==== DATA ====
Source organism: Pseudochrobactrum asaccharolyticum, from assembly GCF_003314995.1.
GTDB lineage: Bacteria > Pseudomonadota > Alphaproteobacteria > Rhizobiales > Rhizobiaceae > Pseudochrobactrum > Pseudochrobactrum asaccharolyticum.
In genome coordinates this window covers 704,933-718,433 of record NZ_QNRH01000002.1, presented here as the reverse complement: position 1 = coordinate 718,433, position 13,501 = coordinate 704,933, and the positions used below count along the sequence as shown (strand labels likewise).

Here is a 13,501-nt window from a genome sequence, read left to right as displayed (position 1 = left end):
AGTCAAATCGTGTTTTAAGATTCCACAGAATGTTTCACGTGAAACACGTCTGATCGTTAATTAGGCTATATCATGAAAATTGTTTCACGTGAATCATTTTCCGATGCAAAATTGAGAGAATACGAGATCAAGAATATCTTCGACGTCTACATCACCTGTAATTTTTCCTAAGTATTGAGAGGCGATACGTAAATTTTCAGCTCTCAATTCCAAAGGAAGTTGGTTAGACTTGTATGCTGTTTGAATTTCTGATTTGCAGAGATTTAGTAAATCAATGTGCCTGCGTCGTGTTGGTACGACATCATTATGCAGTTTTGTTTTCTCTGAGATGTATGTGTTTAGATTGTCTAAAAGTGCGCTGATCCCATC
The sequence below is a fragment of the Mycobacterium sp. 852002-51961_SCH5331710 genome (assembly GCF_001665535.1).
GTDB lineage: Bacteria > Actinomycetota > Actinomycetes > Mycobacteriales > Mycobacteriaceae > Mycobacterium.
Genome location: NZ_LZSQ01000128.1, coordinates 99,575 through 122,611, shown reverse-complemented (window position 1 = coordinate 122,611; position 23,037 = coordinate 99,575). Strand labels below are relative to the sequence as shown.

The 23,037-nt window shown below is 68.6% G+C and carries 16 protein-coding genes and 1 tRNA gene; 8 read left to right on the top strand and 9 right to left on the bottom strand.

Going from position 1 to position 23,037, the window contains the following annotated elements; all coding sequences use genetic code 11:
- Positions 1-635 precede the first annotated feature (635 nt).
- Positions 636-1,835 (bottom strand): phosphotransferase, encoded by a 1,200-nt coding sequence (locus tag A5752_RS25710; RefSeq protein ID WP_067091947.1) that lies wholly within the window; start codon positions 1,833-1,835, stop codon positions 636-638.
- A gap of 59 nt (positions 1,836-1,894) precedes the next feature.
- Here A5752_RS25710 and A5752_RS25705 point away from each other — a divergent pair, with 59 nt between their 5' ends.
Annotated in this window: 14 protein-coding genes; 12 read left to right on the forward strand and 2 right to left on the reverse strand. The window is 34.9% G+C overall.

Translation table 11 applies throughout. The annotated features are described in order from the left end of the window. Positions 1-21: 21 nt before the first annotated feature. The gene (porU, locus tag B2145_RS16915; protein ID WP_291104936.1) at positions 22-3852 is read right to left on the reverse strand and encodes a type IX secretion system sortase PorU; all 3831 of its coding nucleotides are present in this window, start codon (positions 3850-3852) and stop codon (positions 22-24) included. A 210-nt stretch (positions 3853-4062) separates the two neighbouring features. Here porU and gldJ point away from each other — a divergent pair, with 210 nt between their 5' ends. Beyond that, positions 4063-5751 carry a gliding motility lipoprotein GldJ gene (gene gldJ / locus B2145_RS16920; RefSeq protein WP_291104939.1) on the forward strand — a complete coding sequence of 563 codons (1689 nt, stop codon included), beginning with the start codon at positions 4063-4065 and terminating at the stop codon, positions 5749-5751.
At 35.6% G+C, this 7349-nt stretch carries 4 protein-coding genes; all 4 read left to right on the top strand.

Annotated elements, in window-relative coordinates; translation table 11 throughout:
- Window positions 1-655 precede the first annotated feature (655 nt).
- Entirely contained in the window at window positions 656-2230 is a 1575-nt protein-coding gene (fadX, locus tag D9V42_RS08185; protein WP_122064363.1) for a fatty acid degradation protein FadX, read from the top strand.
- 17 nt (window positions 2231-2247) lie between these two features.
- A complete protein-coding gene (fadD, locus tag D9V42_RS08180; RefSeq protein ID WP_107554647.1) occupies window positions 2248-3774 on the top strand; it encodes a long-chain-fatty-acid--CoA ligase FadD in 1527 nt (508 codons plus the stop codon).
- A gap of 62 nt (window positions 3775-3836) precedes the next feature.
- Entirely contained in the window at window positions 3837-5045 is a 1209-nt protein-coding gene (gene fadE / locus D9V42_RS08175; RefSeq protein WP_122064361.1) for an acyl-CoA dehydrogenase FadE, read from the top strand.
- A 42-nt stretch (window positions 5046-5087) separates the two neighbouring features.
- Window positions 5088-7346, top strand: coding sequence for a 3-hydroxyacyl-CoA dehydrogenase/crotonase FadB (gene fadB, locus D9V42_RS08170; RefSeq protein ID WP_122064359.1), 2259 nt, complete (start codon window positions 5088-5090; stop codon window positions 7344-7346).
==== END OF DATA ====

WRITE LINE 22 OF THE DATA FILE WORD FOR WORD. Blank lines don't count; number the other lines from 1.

- A complete protein-coding gene (fadD, locus tag D9V42_RS08180; RefSeq protein ID WP_107554647.1) occupies window positions 2248-3774 on the top strand; it encodes a long-chain-fatty-acid--CoA ligase FadD in 1527 nt (508 codons plus the stop codon).